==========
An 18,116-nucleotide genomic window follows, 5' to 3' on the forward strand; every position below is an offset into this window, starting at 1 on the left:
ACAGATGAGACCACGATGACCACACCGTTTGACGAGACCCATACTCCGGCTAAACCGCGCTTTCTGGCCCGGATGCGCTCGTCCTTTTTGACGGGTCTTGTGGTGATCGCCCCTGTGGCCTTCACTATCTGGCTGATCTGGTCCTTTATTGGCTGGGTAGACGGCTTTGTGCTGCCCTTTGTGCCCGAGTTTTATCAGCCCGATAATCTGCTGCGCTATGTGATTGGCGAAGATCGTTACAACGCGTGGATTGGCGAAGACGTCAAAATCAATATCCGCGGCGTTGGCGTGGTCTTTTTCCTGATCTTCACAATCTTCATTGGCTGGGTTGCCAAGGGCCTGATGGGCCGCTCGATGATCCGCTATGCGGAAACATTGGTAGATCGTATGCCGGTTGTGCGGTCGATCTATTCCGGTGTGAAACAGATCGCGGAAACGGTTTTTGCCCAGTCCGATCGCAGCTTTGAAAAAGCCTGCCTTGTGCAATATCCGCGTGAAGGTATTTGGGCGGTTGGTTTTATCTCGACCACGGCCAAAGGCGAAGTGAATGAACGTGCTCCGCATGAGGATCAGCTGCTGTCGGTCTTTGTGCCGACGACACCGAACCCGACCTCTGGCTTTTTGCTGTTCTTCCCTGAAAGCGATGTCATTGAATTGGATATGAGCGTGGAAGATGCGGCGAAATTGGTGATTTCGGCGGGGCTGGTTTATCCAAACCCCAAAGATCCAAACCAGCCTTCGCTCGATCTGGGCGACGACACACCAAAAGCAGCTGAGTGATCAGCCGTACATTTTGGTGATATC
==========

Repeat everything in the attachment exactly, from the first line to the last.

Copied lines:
An 18,116-nucleotide genomic window follows, 5' to 3' on the forward strand; every position below is an offset into this window, starting at 1 on the left:
ACAGATGAGACCACGATGACCACACCGTTTGACGAGACCCATACTCCGGCTAAACCGCGCTTTCTGGCCCGGATGCGCTCGTCCTTTTTGACGGGTCTTGTGGTGATCGCCCCTGTGGCCTTCACTATCTGGCTGATCTGGTCCTTTATTGGCTGGGTAGACGGCTTTGTGCTGCCCTTTGTGCCCGAGTTTTATCAGCCCGATAATCTGCTGCGCTATGTGATTGGCGAAGATCGTTACAACGCGTGGATTGGCGAAGACGTCAAAATCAATATCCGCGGCGTTGGCGTGGTCTTTTTCCTGATCTTCACAATCTTCATTGGCTGGGTTGCCAAGGGCCTGATGGGCCGCTCGATGATCCGCTATGCGGAAACATTGGTAGATCGTATGCCGGTTGTGCGGTCGATCTATTCCGGTGTGAAACAGATCGCGGAAACGGTTTTTGCCCAGTCCGATCGCAGCTTTGAAAAAGCCTGCCTTGTGCAATATCCGCGTGAAGGTATTTGGGCGGTTGGTTTTATCTCGACCACGGCCAAAGGCGAAGTGAATGAACGTGCTCCGCATGAGGATCAGCTGCTGTCGGTCTTTGTGCCGACGACACCGAACCCGACCTCTGGCTTTTTGCTGTTCTTCCCTGAAAGCGATGTCATTGAATTGGATATGAGCGTGGAAGATGCGGCGAAATTGGTGATTTCGGCGGGGCTGGTTTATCCAAACCCCAAAGATCCAAACCAGCCTTCGCTCGATCTGGGCGACGACACACCAAAAGCAGCTGAGTGATCAGCCGTACATTTTGGTGATATC